• FIG. 10 illustrates an ex ample aging table, in accordance with an embodiment of the present invention.
  • FIG. 11 illustrates example time and group tables, in accordance with an embodiment of the present invention.
  • FIG. 12 illustrates example comparative groupings tables, in accordance with an embodiment of the present invention.
  • DETAILED DESCRIPTION
  • The following description is provided to enable any person skilled in the art to make and use the invention. Various modifications to the embodiments are possible, and the generic principles defined herein may be applied to these and other embodiments and applications without departing from the spirit and scope of the invention. Thus, the invention is not intended to be limited to the embodiments and applications shown, but is to be accorded the widest scope consistent with the principles, features and teachings disclosed herein.
  • In one embodiment, a system ages financial transactions and/or their associated accounts (e.g., encounters or charge sets) based on an account characteristic (e.g., date of discharge, shipment date, invoice date, etc.). In one embodiment, financial transactions are aggregated at the account level based on aging criteria, including an aging date which may be determined from account characteristics. The aged account level data is then aggregated based on dates and/or groups relevant to one or more organizations. By aging financial transactions and/or accounts with respect to one or more characteristics of their associated accounts prior to aggregating the information for metrical purposes, the system isolates operational performance of an organization from the impact of its accounting decisions, thus providing more precise and less volatile metrics. Further, as financial data is normalized to this standard, comparisons become unbiased by intra-organizational accounting decisions.
  • FIG. 1 is a block diagram of a financial data management network 100, in accordance with an embodiment of the present invention. The financial data management network 100 includes one or more organizations 105 a . . . 105 n, one or more application program interfaces (APIs) 115 coupled to the one or more organizations 105 a . . . 105 n, a data aggregation system 120 coupled to the one or more APIs 115, and a report generation system 130 coupled to the data aggregation system 120. The components of the financial data management network 100 may be on a single site or distributed among multiple sites.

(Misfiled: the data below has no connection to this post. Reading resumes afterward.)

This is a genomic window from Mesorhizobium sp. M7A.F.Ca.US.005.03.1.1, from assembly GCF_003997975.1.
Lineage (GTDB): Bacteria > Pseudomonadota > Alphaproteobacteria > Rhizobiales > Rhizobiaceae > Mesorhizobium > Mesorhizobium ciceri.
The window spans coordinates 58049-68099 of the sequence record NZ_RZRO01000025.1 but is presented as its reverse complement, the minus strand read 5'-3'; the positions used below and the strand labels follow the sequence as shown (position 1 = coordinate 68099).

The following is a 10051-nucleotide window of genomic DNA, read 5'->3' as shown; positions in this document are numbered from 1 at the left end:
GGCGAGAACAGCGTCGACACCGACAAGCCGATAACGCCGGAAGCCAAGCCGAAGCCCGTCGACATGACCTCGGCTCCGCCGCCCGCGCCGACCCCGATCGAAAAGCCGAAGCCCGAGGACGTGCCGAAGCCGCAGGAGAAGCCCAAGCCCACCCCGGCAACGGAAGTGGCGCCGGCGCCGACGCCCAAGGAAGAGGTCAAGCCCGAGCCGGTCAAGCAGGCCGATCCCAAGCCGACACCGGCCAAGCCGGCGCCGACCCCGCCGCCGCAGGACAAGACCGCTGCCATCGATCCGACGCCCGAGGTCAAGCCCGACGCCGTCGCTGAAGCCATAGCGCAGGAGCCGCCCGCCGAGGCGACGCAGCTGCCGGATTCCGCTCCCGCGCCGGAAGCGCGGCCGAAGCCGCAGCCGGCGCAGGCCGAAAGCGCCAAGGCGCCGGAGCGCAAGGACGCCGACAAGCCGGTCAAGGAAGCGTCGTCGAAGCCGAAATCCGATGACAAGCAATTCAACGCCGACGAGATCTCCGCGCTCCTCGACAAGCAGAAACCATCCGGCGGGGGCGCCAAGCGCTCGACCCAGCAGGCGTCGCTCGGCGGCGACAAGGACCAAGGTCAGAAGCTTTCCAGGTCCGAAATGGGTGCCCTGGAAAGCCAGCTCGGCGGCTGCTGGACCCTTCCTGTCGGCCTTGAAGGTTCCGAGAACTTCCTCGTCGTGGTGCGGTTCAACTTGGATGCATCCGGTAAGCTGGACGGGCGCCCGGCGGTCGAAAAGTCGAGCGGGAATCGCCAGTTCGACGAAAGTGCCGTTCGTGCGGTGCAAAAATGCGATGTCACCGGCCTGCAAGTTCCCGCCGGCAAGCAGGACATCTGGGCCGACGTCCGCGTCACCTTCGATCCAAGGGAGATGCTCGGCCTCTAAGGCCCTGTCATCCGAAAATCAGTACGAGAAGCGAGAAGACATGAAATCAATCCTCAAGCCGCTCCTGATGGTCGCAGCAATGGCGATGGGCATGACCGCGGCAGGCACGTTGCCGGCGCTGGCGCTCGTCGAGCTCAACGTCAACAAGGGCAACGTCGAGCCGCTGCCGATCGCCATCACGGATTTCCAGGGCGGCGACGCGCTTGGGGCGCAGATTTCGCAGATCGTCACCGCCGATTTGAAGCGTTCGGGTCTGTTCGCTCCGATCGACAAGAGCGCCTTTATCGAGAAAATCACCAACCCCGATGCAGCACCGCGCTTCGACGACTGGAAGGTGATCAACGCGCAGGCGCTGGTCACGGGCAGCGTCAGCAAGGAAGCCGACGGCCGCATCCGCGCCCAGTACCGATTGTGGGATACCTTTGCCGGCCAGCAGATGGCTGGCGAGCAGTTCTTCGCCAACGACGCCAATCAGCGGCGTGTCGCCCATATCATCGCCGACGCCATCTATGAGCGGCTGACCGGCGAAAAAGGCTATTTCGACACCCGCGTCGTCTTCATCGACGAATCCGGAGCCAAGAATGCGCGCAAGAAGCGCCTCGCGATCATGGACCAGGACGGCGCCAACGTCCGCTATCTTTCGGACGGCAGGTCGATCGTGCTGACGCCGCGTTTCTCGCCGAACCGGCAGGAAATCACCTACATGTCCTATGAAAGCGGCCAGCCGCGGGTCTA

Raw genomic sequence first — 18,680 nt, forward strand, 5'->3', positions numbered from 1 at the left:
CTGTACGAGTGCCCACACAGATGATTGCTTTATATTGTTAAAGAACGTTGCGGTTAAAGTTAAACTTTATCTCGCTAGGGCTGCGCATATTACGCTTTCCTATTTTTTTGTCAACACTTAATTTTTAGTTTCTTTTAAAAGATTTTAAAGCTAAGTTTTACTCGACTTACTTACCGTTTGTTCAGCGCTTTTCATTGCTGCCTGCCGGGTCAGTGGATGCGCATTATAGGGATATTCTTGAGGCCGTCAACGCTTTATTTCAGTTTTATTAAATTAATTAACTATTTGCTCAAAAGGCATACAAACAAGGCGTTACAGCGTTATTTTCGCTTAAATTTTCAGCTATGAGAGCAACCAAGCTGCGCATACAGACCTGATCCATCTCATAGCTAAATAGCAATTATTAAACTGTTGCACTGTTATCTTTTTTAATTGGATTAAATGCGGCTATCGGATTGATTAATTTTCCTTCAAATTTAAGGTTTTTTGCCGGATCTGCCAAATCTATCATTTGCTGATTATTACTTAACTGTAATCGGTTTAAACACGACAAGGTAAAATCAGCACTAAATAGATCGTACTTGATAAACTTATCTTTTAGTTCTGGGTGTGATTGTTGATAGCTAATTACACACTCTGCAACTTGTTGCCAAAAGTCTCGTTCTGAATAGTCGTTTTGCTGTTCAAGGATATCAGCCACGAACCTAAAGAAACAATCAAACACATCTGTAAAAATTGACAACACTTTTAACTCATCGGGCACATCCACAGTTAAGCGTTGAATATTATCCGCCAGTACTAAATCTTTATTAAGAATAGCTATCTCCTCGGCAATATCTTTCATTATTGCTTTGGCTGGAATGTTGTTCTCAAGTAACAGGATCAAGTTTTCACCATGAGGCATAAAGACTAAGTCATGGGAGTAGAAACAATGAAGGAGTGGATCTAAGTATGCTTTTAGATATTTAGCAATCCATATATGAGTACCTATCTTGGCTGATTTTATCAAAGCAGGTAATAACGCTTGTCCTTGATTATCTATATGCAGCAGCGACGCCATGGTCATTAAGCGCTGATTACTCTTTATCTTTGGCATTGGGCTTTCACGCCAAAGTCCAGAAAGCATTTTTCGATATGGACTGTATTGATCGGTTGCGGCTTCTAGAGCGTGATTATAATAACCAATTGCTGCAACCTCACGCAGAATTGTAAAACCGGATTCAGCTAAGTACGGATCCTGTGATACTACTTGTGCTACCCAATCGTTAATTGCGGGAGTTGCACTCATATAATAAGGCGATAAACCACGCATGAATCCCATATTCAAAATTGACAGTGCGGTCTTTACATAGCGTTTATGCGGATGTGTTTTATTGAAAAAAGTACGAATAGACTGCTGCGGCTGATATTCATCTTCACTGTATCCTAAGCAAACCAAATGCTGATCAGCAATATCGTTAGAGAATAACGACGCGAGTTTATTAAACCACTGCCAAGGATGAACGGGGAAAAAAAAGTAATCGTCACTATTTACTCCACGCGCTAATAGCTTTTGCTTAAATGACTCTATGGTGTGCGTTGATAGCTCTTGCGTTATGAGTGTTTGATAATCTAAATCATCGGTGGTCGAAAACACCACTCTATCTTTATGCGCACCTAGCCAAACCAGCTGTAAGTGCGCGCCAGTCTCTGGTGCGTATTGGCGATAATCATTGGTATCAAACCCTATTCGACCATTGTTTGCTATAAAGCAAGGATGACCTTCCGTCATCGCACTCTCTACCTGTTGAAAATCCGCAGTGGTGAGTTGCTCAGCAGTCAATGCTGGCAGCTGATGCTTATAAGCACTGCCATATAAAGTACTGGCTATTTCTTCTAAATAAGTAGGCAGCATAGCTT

• Each organization 105 includes one or more financial information management systems 110, such as Meditech, HBOC McKesson, IDX, SAP, etc. Each financial information management system 110 includes a database of financial data including entity data (e.g., patient account data, customer account data, corporate account data, etc.), service data (e.g., services provided, sales made, dates occurred, charges involved, etc.), service provider notes (e.g., doctor notes, nurse notes, salesman notes, etc.), invoice data (e.g., invoice amounts, dates mailed, etc.), payment data (e.g., monies received at time of service, insurance fees received, dates received, etc.), refund data (e.g., monies refunded to a customer, etc.), adjustments data (e.g., modifications to the charges, etc.), insurance data, denial data (e.g., denial of insurance data, bounced check data, etc.), entity group data (e.g., data on the structure of the organization, etc.), collection agency data (e.g., identification of collection agencies and accounts transferred to them, etc.), etc. A financial information management system 110 may contain the financial data for the entire organization 105, for a predetermined subgroup (e.g., single region, single facility, single department, single team, etc.) within the organization 105, for portions of one or more groups, etc. It is understood that different financial information management systems 110 may store different financial data.